According to the USA Today “Ad Meter,” of the 15 most popular 2016 Super Bowl commercials, 13 were funny. Does this mean they worked? Well, that depends on how you define “worked.”
According to artist and writer Craig Damrauer, “Advertising = Hey you + buy something.” Funny ads, like Hyundai’s “First Date” or Doritos “No Dogs Allowed,” definitely get our attention. In today’s social world, they also get the attention of our friends: 900,000 shares of the Doritos commercial on game day alone.
Does Funny = Money?
What about the second half of the equation, though? For the most part, we don’t seem directly motivated to buy. In fact, according to Fortune magazine, “one research firm estimates that 80% of Super Bowl commercials do not boost sales or purchase intent.”
So, what’s the value of humor? Perhaps it’s more about the brand than the product: a combination of being memorable (getting our attention) and likable (we buy from people we like).
Is humor appropriate for all brands? No, but some that have used it successfully might surprise you. Like Hoover’s “Our products suck.” campaign or the “Censorship tells the wrong story” series where pixelating gives a funny wrong idea.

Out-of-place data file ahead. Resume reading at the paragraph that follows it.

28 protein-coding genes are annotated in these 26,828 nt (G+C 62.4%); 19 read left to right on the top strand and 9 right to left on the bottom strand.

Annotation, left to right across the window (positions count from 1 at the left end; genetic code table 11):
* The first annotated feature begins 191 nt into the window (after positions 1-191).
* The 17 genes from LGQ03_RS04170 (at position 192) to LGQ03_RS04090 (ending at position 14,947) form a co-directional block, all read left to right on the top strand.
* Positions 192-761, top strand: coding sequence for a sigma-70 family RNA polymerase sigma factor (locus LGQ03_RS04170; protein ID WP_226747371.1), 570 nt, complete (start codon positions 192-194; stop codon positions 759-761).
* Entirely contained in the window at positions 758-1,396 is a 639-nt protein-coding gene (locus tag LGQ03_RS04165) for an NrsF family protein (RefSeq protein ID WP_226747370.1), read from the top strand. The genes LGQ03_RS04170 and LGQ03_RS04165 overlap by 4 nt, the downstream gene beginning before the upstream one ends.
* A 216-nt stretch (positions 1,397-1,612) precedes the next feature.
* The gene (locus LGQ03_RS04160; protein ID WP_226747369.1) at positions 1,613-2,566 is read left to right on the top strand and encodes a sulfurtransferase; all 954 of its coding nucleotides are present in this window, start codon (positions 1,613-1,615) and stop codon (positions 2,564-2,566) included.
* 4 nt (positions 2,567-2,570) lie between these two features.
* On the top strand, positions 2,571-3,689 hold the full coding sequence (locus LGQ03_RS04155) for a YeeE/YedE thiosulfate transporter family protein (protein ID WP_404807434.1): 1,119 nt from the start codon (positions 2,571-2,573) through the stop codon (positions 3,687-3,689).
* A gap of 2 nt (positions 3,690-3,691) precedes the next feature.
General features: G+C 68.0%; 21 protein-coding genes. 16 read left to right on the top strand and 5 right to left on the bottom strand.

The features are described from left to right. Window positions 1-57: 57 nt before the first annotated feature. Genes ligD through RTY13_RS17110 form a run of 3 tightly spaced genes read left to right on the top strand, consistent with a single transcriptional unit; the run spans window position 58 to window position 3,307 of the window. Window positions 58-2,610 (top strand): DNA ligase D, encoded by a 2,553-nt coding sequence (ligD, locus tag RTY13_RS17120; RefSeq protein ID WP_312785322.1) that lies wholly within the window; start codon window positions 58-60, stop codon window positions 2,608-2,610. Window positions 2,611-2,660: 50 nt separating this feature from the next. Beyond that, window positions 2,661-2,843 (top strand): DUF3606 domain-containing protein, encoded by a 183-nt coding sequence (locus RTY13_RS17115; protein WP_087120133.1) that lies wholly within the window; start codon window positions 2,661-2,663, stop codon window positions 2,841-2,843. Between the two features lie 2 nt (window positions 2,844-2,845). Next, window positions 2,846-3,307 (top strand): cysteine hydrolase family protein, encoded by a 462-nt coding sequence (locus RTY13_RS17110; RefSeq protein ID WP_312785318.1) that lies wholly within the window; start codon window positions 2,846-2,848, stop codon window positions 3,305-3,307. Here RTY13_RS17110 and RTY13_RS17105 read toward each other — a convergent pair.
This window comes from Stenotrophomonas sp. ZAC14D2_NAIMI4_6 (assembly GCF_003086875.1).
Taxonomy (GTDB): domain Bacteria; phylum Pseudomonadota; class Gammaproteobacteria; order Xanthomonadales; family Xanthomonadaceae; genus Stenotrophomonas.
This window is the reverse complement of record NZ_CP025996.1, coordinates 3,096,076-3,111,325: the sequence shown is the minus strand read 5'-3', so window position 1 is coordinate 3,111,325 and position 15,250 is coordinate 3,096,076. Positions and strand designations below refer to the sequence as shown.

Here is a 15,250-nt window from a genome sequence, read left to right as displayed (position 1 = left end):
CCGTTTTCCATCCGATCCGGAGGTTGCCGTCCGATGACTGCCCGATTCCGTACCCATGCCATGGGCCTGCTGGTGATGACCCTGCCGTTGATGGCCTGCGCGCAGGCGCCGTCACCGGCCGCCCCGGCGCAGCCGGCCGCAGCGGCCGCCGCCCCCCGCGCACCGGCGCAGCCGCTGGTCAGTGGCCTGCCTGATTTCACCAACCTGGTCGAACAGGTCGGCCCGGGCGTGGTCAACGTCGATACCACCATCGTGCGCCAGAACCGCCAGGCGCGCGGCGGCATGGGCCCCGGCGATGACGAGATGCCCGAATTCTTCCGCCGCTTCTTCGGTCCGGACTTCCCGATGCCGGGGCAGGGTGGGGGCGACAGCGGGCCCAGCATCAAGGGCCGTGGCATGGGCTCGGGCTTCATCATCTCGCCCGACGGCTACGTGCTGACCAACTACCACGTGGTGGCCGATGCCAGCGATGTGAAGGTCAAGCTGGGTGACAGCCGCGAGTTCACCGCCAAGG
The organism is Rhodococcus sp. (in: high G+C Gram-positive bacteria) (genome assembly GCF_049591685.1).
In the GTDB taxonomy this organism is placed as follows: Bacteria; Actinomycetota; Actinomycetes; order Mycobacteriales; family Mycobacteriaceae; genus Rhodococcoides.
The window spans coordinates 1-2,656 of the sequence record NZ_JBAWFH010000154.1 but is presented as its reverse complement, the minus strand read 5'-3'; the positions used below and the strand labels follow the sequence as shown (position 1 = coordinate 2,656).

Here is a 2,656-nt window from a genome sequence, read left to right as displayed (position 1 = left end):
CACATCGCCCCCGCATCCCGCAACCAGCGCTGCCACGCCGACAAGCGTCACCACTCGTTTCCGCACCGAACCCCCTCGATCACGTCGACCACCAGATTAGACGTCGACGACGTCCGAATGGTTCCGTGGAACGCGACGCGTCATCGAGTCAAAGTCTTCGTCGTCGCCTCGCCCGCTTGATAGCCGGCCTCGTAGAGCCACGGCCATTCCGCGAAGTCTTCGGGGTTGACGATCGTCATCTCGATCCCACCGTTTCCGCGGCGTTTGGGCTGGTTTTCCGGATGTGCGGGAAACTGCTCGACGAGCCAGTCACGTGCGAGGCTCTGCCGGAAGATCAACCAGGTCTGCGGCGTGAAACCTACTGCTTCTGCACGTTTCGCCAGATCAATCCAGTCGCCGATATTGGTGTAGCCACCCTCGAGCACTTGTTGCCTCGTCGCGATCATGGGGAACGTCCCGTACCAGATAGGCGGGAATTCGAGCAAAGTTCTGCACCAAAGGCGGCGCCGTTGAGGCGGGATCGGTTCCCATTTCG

Some General Rules
As a general rule, though, audiences seem to like funny ads about cars, food, entertainment, and alcohol. Here are five more general rules for humor in advertising:
1. Make it relevant to your objective and your audience. Know them both.
2. Engage your audience’s imagination and let them “get it.”
3. Don’t lie or be offensive.
4. Do entertain.
5. Do work with professionals. A team like SJ Marketing can do the heavy lifting with a light approach.
As iconic adman David Ogilvy once explained it, “The best ideas come as jokes. Make your thinking as funny as possible.”
-Lynn Finnigan, Copywriter Extraordinaire